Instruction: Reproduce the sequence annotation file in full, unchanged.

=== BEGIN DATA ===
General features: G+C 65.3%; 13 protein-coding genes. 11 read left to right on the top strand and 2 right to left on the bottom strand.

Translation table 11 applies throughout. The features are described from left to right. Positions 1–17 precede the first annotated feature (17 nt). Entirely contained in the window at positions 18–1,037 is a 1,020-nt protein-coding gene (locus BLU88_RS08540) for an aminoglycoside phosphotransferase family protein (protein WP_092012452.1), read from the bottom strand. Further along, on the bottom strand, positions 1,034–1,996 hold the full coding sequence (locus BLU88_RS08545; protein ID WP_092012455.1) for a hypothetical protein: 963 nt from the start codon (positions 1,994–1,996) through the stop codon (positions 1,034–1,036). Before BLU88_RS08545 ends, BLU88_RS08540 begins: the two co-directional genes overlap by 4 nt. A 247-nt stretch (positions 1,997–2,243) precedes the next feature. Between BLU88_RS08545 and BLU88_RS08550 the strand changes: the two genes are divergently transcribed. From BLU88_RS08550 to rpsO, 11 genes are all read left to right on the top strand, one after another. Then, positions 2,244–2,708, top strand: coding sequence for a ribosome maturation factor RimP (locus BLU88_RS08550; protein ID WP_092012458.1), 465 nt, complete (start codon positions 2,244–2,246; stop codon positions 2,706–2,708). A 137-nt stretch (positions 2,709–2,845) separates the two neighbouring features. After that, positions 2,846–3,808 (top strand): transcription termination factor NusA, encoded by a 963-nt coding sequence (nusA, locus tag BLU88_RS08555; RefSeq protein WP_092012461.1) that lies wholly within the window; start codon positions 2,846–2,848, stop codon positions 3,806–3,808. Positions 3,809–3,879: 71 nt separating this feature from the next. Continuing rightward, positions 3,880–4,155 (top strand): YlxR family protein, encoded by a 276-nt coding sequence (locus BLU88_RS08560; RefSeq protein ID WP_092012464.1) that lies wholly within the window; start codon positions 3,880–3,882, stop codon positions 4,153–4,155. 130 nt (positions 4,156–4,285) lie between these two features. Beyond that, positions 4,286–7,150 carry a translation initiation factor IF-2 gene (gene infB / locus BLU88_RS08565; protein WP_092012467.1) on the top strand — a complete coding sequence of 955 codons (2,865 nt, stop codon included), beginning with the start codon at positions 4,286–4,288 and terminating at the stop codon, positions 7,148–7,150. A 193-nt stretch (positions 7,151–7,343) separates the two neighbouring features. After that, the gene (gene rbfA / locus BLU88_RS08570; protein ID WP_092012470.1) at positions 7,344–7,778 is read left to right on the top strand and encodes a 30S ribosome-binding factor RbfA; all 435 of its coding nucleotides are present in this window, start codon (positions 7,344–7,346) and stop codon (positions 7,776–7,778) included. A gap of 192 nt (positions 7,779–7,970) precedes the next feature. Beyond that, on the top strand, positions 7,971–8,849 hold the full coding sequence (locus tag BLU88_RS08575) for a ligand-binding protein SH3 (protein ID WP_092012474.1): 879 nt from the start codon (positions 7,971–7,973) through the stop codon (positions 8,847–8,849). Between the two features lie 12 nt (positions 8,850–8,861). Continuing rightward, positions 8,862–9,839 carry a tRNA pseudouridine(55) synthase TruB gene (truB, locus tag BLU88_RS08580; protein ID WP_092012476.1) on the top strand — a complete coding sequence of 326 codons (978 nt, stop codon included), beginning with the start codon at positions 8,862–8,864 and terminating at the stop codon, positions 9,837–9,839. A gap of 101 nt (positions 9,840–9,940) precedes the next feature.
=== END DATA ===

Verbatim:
General features: G+C 65.3%; 13 protein-coding genes. 11 read left to right on the top strand and 2 right to left on the bottom strand.

Translation table 11 applies throughout. The features are described from left to right. Positions 1–17 precede the first annotated feature (17 nt). Entirely contained in the window at positions 18–1,037 is a 1,020-nt protein-coding gene (locus BLU88_RS08540) for an aminoglycoside phosphotransferase family protein (protein WP_092012452.1), read from the bottom strand. Further along, on the bottom strand, positions 1,034–1,996 hold the full coding sequence (locus BLU88_RS08545; protein ID WP_092012455.1) for a hypothetical protein: 963 nt from the start codon (positions 1,994–1,996) through the stop codon (positions 1,034–1,036). Before BLU88_RS08545 ends, BLU88_RS08540 begins: the two co-directional genes overlap by 4 nt. A 247-nt stretch (positions 1,997–2,243) precedes the next feature. Between BLU88_RS08545 and BLU88_RS08550 the strand changes: the two genes are divergently transcribed. From BLU88_RS08550 to rpsO, 11 genes are all read left to right on the top strand, one after another. Then, positions 2,244–2,708, top strand: coding sequence for a ribosome maturation factor RimP (locus BLU88_RS08550; protein ID WP_092012458.1), 465 nt, complete (start codon positions 2,244–2,246; stop codon positions 2,706–2,708). A 137-nt stretch (positions 2,709–2,845) separates the two neighbouring features. After that, positions 2,846–3,808 (top strand): transcription termination factor NusA, encoded by a 963-nt coding sequence (nusA, locus tag BLU88_RS08555; RefSeq protein WP_092012461.1) that lies wholly within the window; start codon positions 2,846–2,848, stop codon positions 3,806–3,808. Positions 3,809–3,879: 71 nt separating this feature from the next. Continuing rightward, positions 3,880–4,155 (top strand): YlxR family protein, encoded by a 276-nt coding sequence (locus BLU88_RS08560; RefSeq protein ID WP_092012464.1) that lies wholly within the window; start codon positions 3,880–3,882, stop codon positions 4,153–4,155. 130 nt (positions 4,156–4,285) lie between these two features. Beyond that, positions 4,286–7,150 carry a translation initiation factor IF-2 gene (gene infB / locus BLU88_RS08565; protein WP_092012467.1) on the top strand — a complete coding sequence of 955 codons (2,865 nt, stop codon included), beginning with the start codon at positions 4,286–4,288 and terminating at the stop codon, positions 7,148–7,150. A 193-nt stretch (positions 7,151–7,343) separates the two neighbouring features. After that, the gene (gene rbfA / locus BLU88_RS08570; protein ID WP_092012470.1) at positions 7,344–7,778 is read left to right on the top strand and encodes a 30S ribosome-binding factor RbfA; all 435 of its coding nucleotides are present in this window, start codon (positions 7,344–7,346) and stop codon (positions 7,776–7,778) included. A gap of 192 nt (positions 7,779–7,970) precedes the next feature. Beyond that, on the top strand, positions 7,971–8,849 hold the full coding sequence (locus tag BLU88_RS08575) for a ligand-binding protein SH3 (protein ID WP_092012474.1): 879 nt from the start codon (positions 7,971–7,973) through the stop codon (positions 8,847–8,849). Between the two features lie 12 nt (positions 8,850–8,861). Continuing rightward, positions 8,862–9,839 carry a tRNA pseudouridine(55) synthase TruB gene (truB, locus tag BLU88_RS08580; protein ID WP_092012476.1) on the top strand — a complete coding sequence of 326 codons (978 nt, stop codon included), beginning with the start codon at positions 8,862–8,864 and terminating at the stop codon, positions 9,837–9,839. A gap of 101 nt (positions 9,840–9,940) precedes the next feature.